Because in fact, I believe the words I used were: “I just…” and here I got all choked up. Turned on the waterworks. Gordon is exactly the kind of hapless romantic sap that would dilate at the emotional vulnerability required to impart such a moment of weak resolve. “…I just need to see her, Gordon. Will you help me or not?”

The truth is, I needed to see Amara’s Dosage Manifest. This data is confidential. Praxem logs the DM only once: in the individual participant archives.

This way, if a trial is found to have exposure, the results can never be said to have been caused by intentional duplication. This is just one of the countless protocols we instituted for propriety’s sake. Because if we actually did it; if one of the observers managed to cross into an afterlife state and bring their chamber to equilibrium such that communication could be established between states, we wouldn’t want some minor nuance like observer bias bleeding all over our massive funding checks, now would we?

The pounding reaches a fever pitch just as I’m adding the final distilled solution to the IV drip bag. I’m trying not to let my muscles react to the stimulus; one wrong jolt and the dosage goes into the supremely resonant metal floor panels, and my date with Death will be on pause for an indeterminate amount of time, e.g., 5-10 years without the possibility of parole.

Maybe longer.

Still, I’m rushing the prep phase, whereas typically an intern-level analyst with a polypropylene clipboard and dermally-grafted laboratory goggles reads me an onboarding checklist complete with a call-and-response bias-eradicating Yes-or-No questionnaire to determine my mental acuity and realign the “voluntary status” section of my profile with corporate standards (checked YES every time in triplicate). This is, of course, designed to minimize legal, ethical, and religious liability in the event that the chamber reduces my necessary biological systems to a fine paste.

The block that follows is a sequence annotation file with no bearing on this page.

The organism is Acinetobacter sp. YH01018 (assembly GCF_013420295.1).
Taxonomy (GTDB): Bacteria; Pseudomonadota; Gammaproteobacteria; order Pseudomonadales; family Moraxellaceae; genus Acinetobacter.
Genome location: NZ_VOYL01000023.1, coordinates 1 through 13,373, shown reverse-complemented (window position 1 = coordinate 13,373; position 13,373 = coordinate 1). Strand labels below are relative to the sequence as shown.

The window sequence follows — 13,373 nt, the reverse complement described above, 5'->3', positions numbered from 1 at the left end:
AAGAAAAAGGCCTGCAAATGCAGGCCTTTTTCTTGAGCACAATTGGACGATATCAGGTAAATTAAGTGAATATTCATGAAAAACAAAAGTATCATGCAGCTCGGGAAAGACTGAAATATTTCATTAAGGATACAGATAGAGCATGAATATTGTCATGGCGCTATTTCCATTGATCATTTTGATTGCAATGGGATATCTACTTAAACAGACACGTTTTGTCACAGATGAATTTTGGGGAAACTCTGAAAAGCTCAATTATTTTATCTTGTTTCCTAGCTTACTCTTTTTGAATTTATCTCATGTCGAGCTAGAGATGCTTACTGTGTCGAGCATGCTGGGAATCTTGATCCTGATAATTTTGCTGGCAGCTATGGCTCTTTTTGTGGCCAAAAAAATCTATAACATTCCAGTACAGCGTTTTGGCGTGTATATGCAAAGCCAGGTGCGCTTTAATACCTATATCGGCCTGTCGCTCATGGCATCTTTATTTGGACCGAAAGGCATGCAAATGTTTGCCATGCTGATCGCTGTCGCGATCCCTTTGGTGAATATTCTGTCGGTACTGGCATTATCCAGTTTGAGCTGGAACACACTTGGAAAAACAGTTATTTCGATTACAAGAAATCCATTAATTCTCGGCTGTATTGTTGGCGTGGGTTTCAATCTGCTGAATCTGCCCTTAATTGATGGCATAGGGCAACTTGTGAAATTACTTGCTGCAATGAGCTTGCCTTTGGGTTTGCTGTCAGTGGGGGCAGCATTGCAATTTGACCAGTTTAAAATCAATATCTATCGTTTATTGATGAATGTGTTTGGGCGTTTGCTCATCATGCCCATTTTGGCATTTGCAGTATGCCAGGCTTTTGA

Speaking of which, when was the last time I ate?

Note it in the chart. I don’t have time to order out.

So far I’ve run through three of the five necessary phases of orientation and prep. My “To Do List” flashes behind my eyes in bold red and green Christmas palette:

  1. Seal the observation quarters
  2. Determine dosage from Amara’s 2A chamber logs
  3. Administer same dosage, as retrieved during Step 2 (above)
  4. Sync the resonance frequency controller with Amara’s last dated jump, then create a feedback loop on the console to ignore alternate jump destinations in the event of a time-lapse error function (i.e. when the computer says, Sorry Mason, I can’t send you there; that frequency no longer exists or has already been fabricated once during trials, I will use this handy command courtesy of my ex-buddy Gordon to reject the timeout sequence until the program prompts for supervisor override, which Gordan has also so kindly provided. This will put me on the same resonance they used for Amara’s last jump.
  5. Enter the chamber, strap in, and hope to god they sell breath mints in the afterlife. In all my manic slap-dash cockamamy frenzy this morning, I forgot to brush my teeth before I left the house.

I use my teeth to tear the corner off a Prevantics swab pouch and hammer out a circle on the most accessible stretch of my Basilic vein. The neoprene suit is designed with holes at the pit of each elbow and on the backs of the hands where the veins are most exposed. I slide the syringe-tipped IV catheter into my arm and rotate the drip regulator to the ON position, full slide on the roller clamp for maximum flow. The little transparent chamber just below the plastic specimen baggy fills with the opaque milky substance, and I try not to let myself feel lightheaded.